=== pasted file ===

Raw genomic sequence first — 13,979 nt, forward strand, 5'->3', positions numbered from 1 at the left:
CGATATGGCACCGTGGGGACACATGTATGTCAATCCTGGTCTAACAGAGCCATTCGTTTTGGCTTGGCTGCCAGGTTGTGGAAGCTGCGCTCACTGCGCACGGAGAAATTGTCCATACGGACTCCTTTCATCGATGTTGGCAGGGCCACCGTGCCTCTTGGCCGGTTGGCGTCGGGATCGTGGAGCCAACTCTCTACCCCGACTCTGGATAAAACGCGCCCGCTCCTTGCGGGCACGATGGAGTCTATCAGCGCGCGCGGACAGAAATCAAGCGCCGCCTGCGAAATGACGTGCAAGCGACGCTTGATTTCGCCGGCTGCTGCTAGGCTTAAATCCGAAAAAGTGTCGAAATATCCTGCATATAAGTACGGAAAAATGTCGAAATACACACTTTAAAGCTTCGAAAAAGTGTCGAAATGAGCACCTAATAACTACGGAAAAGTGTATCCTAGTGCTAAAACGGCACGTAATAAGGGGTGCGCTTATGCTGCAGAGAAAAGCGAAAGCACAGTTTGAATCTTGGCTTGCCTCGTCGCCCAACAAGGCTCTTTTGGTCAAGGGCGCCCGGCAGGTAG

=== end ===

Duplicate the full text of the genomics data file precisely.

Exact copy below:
Raw genomic sequence first — 13,979 nt, forward strand, 5'->3', positions numbered from 1 at the left:
CGATATGGCACCGTGGGGACACATGTATGTCAATCCTGGTCTAACAGAGCCATTCGTTTTGGCTTGGCTGCCAGGTTGTGGAAGCTGCGCTCACTGCGCACGGAGAAATTGTCCATACGGACTCCTTTCATCGATGTTGGCAGGGCCACCGTGCCTCTTGGCCGGTTGGCGTCGGGATCGTGGAGCCAACTCTCTACCCCGACTCTGGATAAAACGCGCCCGCTCCTTGCGGGCACGATGGAGTCTATCAGCGCGCGCGGACAGAAATCAAGCGCCGCCTGCGAAATGACGTGCAAGCGACGCTTGATTTCGCCGGCTGCTGCTAGGCTTAAATCCGAAAAAGTGTCGAAATATCCTGCATATAAGTACGGAAAAATGTCGAAATACACACTTTAAAGCTTCGAAAAAGTGTCGAAATGAGCACCTAATAACTACGGAAAAGTGTATCCTAGTGCTAAAACGGCACGTAATAAGGGGTGCGCTTATGCTGCAGAGAAAAGCGAAAGCACAGTTTGAATCTTGGCTTGCCTCGTCGCCCAACAAGGCTCTTTTGGTCAAGGGCGCCCGGCAGGTAG